A 28-year-old who has been paralyzed for more than a decade has become the first person to “feel” physical sensations through a prosthetic hand that’s directly connected to his brain, the U.S. Department of Defense announced last week. He was even able to figure out which of his new mechanical fingers was being touched.
“We’ve completed the circuit,” Justin Sanchez of the Defense Advanced Research Projects Agency (DARPA) says in a statement. “Prosthetic limbs that can be controlled by thoughts are showing great promise, but without feedback from signals traveling back to the brain it can be difficult to achieve the level of control needed to perform precise movements. By wiring a sense of touch from a mechanical hand directly into the brain, this work shows the potential for seamless bio-technological restoration of near-natural function.”
The mechanical hand, developed by the Applied Physics Laboratory at Johns Hopkins University, contains sensors that detect when pressure is being applied to the fingers. This “touch” is then converted into electrical signals that are routed to electrode arrays in the wearer’s brain using wires. These arrays were placed in the sensory cortex, which is responsible for identifying tactile sensations, as well as the motor cortex, which directs movement. As a result, the volunteer, who became paralyzed after a spinal cord injury, was able to control the hand’s movements with his thoughts.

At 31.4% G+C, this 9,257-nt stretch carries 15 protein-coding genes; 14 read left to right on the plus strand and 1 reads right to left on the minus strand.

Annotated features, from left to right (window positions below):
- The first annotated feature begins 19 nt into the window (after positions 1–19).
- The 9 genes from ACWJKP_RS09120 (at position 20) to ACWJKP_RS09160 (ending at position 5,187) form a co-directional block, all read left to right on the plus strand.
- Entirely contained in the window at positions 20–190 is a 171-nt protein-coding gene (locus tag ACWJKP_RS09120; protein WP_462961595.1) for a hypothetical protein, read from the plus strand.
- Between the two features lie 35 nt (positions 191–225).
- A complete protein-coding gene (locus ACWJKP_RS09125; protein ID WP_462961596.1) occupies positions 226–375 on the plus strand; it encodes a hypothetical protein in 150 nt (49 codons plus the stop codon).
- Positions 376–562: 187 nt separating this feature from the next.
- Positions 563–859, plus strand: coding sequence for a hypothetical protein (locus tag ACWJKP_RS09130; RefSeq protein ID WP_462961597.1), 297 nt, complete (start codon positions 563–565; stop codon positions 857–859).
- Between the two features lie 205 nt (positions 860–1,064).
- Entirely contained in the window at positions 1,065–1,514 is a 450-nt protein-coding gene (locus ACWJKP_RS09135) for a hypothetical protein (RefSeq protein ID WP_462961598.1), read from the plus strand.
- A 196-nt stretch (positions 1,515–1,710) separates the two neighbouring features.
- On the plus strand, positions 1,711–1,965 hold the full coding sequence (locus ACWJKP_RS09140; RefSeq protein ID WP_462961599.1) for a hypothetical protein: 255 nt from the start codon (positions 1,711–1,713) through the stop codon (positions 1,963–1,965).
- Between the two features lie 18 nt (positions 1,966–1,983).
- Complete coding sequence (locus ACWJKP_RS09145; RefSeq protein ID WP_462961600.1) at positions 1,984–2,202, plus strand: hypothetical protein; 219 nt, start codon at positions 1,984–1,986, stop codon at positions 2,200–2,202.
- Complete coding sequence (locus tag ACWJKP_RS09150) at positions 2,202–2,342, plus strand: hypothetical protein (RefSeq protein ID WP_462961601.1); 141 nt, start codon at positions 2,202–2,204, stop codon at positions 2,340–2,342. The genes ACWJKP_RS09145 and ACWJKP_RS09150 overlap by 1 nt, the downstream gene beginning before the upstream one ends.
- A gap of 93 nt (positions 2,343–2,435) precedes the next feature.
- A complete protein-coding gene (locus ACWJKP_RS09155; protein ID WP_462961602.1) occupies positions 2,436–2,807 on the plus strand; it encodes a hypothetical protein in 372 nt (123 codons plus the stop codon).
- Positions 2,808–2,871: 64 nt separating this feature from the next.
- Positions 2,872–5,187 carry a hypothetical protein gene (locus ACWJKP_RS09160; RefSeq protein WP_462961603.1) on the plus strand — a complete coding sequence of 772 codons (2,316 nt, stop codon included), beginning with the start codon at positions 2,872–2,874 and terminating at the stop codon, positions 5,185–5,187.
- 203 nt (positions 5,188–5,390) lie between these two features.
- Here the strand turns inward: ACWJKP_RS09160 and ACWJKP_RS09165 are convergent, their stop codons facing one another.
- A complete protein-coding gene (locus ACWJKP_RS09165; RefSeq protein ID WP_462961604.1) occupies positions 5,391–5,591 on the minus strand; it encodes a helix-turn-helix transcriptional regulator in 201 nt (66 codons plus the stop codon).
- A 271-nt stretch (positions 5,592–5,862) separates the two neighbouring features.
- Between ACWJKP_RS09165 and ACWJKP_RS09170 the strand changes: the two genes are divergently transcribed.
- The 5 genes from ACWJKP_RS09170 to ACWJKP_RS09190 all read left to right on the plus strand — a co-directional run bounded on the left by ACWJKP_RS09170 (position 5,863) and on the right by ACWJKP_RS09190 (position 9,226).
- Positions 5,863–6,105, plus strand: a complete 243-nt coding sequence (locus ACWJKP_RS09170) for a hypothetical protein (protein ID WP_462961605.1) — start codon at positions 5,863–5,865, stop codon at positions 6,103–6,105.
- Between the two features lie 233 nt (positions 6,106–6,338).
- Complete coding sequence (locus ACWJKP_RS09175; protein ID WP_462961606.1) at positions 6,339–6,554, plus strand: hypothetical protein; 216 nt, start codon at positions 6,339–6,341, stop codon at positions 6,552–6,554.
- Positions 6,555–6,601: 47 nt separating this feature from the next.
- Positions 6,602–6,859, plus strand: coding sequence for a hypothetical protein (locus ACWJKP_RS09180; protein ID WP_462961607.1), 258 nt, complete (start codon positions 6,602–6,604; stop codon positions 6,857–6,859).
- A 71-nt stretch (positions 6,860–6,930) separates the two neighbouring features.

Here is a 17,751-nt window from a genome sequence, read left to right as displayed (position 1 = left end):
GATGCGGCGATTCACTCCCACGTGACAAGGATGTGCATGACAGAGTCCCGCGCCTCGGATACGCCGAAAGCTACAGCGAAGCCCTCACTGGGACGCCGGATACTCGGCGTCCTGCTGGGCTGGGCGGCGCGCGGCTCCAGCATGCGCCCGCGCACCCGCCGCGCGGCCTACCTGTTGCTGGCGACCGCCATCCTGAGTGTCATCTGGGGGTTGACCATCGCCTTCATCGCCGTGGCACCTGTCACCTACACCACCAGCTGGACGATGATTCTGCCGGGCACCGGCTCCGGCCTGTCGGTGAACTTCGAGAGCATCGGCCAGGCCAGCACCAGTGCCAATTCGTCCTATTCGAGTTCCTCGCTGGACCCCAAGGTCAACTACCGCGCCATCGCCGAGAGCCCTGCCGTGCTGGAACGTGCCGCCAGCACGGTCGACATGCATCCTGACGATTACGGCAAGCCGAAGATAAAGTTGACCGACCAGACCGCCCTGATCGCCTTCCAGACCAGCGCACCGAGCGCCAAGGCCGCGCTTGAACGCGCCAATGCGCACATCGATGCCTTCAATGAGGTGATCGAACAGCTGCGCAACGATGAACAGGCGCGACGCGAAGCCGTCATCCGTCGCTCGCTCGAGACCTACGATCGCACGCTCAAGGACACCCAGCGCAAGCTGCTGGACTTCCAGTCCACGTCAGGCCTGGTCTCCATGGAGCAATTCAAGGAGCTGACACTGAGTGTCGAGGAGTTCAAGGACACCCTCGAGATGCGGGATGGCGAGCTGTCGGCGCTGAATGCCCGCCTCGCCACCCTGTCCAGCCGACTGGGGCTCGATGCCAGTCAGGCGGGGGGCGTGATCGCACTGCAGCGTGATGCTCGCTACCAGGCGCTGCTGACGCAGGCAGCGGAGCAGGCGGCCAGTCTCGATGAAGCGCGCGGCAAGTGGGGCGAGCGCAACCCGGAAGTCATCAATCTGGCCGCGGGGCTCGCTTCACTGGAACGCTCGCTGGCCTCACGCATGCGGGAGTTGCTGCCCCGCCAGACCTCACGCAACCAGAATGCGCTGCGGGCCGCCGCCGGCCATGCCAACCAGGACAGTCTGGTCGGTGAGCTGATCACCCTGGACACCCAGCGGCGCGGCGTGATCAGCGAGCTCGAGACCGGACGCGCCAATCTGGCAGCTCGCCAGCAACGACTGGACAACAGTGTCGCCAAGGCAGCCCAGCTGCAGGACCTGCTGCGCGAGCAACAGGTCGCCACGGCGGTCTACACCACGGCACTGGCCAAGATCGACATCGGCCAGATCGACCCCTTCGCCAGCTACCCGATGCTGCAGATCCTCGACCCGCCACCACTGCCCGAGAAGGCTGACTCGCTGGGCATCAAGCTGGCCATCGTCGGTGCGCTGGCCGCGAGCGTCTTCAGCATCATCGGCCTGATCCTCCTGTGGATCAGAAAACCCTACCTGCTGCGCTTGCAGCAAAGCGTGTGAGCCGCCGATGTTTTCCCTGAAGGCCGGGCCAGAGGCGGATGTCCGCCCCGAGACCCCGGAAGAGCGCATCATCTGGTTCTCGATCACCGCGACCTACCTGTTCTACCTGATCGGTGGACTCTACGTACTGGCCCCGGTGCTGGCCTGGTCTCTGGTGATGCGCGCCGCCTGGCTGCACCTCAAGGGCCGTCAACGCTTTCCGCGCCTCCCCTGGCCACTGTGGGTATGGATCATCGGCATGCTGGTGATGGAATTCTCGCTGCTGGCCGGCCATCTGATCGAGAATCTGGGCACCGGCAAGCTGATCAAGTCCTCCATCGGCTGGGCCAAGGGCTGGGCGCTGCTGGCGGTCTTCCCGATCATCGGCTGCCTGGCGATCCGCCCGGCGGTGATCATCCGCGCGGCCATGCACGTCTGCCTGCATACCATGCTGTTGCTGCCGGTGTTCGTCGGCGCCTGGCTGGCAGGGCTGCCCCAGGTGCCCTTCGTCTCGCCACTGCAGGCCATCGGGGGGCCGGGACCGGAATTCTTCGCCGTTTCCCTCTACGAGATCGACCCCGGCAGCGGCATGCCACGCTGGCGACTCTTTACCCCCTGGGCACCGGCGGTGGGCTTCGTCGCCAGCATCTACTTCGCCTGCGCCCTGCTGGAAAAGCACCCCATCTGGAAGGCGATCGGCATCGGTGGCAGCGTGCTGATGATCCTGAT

Furthermore, when the researchers touched the mechanical fingers, the blindfolded man was able to accurately identify which finger was being touched nearly 100% of the time. He said it felt like his own hand was being touched. “At one point, instead of pressing one finger, the team decided to press two without telling him,” Sanchez says. “He responded in jest asking whether somebody was trying to play a trick on him. That is when we knew that the feelings he was perceiving through the robotic hand were near-natural.”
This piece of neurotechnology was developed under DARPA’s Revolutionizing Prosthetics program. The basic findings were described at Wait, What? A Future Technology Forum in St. Louis last week. More details will become available when the work is published in a peer-reviewed journal.
Image in text: Johns Hopkins University